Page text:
The Cape Wrath Trail is as remote as anything gets in the UK. It isn’t remote in the Australian sense (which is something I struggled with) but you can walk for days without seeing a car which is probably as wild as anywhere in the UK can be.
If you’ve already read my more detailed posts on the CWT you’ll know I struggled a bit with the hike, a bit from the extremes of weather we experienced, a bit from poor footwear choice and mostly from the walk just not being what I expected.
The trail isn’t so much a single trail as a collection of estate tracks linked together by small footpads traditionally used by deer stalkers or sheppards. The crew who worked the route out have done a fantastic job of linking together such a long and interesting route, but for anyone considering the trail make sure you cross reference all the sources you can find because each one will describe things a bit differently.
I think a summary of the things I wish I had know before starting the track is:
- It is a mixed up trail following A LOT of estate roads (fire trails to Australians) which means you do a lot of kilometres on hard ground. Make sure you wear cushioned and forgiving shoes – I wore heavy boots and suffered for it.
- The rest of the trail often isn’t a trail and even in good weather you’ll trampling through bogs getting very wet feet. We didn’t find the balance of quick drying and waterproof and again wish we had.
- The days described are long. We weren’t hugely fit going into it, and some of the 1 day sections were hard. Our longest day was almost 40km, but most days seemed to end up being at least 3-5km longer than the guides said. I’d put this down mostly to route finding and squiggling around rivers.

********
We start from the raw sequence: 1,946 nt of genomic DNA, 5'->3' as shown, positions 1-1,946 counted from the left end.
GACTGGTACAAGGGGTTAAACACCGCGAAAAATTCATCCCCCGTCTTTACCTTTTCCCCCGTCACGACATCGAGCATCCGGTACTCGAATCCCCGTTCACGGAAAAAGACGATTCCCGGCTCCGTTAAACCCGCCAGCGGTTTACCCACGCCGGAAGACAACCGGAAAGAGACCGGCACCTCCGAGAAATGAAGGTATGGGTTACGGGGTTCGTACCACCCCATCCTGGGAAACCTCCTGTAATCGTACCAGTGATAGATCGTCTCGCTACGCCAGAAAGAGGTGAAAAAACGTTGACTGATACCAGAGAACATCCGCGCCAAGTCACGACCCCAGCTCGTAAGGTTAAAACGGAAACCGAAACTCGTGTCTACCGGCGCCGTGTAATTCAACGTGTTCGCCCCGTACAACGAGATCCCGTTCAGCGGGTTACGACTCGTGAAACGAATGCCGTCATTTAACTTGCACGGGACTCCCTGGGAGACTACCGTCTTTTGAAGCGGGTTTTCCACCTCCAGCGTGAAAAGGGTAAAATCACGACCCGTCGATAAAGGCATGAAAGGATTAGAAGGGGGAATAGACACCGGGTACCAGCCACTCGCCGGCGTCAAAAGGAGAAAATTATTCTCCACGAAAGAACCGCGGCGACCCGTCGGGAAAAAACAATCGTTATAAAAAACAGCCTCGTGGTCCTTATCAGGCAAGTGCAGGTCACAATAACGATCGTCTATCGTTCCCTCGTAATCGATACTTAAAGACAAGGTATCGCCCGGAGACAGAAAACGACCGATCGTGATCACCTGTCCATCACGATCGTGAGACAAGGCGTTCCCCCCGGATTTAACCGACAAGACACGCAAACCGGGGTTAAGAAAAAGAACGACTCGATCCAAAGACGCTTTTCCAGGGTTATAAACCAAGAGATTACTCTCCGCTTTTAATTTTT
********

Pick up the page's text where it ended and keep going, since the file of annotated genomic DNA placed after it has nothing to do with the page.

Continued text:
- None of the photos you’ll see do it justice. The terrain is spectacular and changes frequently, most days you’ll go from walking beside lochs to climbing belachs and everything in between.
Some of the tips we learnt from other hikers would probably be:
- There aren’t many trees in Scotland so hammocks aren’t the best camping option, and it is hard to find something to pee behind.
- Zip up bug nets for tents are essential. Midges will find any gap and swarm through – they really just want to be friends.
- Pack rafts are cool! One of the Martin’s carried one and we were so jealous watching him paddle along while we pounded along yet another loch.
In summary this is an amazing hike. We are so glad we did it, and we might still come back and finish the remaining sections. If you are considering having a go just make sure you are prepared and have researched, and really think about your shoes!
Thanks for checking in!
You can find my more specific posts here